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Uniform Variable for LUT Example

Uniform Variable for LUT Example

In this example, a uniform variable named lut contains the values of the 256-element array of color table values. This can either be a custom LUT such as an enhanced greyscale color table, or one of the predefined IDL LUTs.

The following code creates a greyscale LUT defined by a curve rather than a linear ramp, making the dark areas darker and the light areas lighter. Notice that the 256- entry LUT is loaded into a one-dimensional image (an IDLgrImage object with IMAGE_1D property set). This IDLgrImage is automatically converted into a texture map for use by the shader. SetUniformVariable is called with the name of the uniform variable and the value (the image object) so the shader can access the texture map containing the LUT.

; Create enhanced grayscale LUT and store in 1-D IDLgrImage.
x = 2*!PI/256 * FINDGEN(256) ;; 0 to 2 pi
lut = BYTE(BINDGEN(256) - SIN(x)*30) ;; Create 256 entry
 
oLUT = OBJ_NEW('IDLgrImage', lut, /IMAGE_1D)
 
; Store LUT in uniform variable named lut.
self->SetUniformVariable, 'lut', oLUT

Note: The uniform variable name is case-sensitive, unlike most variable names in IDL.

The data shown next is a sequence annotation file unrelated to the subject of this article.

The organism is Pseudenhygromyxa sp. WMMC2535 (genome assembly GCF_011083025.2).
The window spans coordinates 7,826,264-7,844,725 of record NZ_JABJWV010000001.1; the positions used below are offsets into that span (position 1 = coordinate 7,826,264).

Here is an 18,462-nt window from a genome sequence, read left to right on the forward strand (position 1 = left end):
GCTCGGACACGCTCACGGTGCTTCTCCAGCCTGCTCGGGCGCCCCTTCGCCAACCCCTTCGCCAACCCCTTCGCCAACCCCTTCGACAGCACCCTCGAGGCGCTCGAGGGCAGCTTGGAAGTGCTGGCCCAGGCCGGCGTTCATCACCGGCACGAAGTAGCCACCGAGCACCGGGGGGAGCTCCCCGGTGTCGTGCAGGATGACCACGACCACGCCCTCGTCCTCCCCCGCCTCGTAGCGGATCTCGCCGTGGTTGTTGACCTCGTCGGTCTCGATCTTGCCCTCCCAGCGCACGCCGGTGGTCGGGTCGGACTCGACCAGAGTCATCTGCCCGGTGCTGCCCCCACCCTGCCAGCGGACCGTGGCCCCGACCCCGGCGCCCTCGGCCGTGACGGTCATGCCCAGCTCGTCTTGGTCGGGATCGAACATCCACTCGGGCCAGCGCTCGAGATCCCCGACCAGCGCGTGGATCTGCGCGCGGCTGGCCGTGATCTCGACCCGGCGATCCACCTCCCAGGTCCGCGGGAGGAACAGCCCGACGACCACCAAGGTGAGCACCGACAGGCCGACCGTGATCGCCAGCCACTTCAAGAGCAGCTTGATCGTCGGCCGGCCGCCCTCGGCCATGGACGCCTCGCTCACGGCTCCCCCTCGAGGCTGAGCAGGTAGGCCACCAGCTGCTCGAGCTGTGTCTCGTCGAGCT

The LUT is loaded into a texture map instead of a uniform variable array because it is more efficient to load and index the LUT when it is in a texture. In addition, under certain circumstances you can use bilinear filtering to interpolate between values in the LUT if it is in a texture map.

A side effect of using a texture map is it is limited by the maximum texture size (MAX_TEXTURE_DIMENSIONS in IDLgrWindow::GetDeviceInfo). On most hardware today this is 4096 by 4096 pixels, so if your LUT is larger than this you will need to work around this limitation (using a 2-D texture map is one possible solution). Also, as texture maps must be a power of 2 in size (128, 256, 512, 1024, etc.), ensure the size of your LUT is a power of 2 to keep it from being scaled to the next higher power of 2.

To display palletized images or to add color to greyscale images, load an RGB LUT into the 1D IDLgrImage rather than a greyscale LUT. The shader code remains exactly the same. (The shader_lut_doc__define.pro program lets you apply either the enhanced greyscale or one of IDL’s pre-defined colortables.)



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